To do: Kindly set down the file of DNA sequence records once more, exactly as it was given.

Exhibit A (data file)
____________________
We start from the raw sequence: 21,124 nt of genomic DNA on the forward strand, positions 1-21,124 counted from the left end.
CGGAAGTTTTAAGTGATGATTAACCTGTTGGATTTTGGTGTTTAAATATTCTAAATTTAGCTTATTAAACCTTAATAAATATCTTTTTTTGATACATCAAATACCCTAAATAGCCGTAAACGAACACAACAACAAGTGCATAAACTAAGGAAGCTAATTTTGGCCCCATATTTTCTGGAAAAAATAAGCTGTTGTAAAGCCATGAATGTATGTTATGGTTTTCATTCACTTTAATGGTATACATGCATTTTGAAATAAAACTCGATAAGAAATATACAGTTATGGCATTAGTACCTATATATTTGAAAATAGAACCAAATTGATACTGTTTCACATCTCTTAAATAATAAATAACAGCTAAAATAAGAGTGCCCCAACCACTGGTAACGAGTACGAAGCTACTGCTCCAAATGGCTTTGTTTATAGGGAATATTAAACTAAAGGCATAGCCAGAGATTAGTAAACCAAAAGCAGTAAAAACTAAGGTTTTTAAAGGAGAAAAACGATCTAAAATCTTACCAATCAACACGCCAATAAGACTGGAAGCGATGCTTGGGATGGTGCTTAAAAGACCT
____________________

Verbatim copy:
We start from the raw sequence: 21,124 nt of genomic DNA on the forward strand, positions 1-21,124 counted from the left end.
CGGAAGTTTTAAGTGATGATTAACCTGTTGGATTTTGGTGTTTAAATATTCTAAATTTAGCTTATTAAACCTTAATAAATATCTTTTTTTGATACATCAAATACCCTAAATAGCCGTAAACGAACACAACAACAAGTGCATAAACTAAGGAAGCTAATTTTGGCCCCATATTTTCTGGAAAAAATAAGCTGTTGTAAAGCCATGAATGTATGTTATGGTTTTCATTCACTTTAATGGTATACATGCATTTTGAAATAAAACTCGATAAGAAATATACAGTTATGGCATTAGTACCTATATATTTGAAAATAGAACCAAATTGATACTGTTTCACATCTCTTAAATAATAAATAACAGCTAAAATAAGAGTGCCCCAACCACTGGTAACGAGTACGAAGCTACTGCTCCAAATGGCTTTGTTTATAGGGAATATTAAACTAAAGGCATAGCCAGAGATTAGTAAACCAAAAGCAGTAAAAACTAAGGTTTTTAAAGGAGAAAAACGATCTAAAATCTTACCAATCAACACGCCAATAAGACTGGAAGCGATGCTTGGGATGGTGCTTAAAAGACCT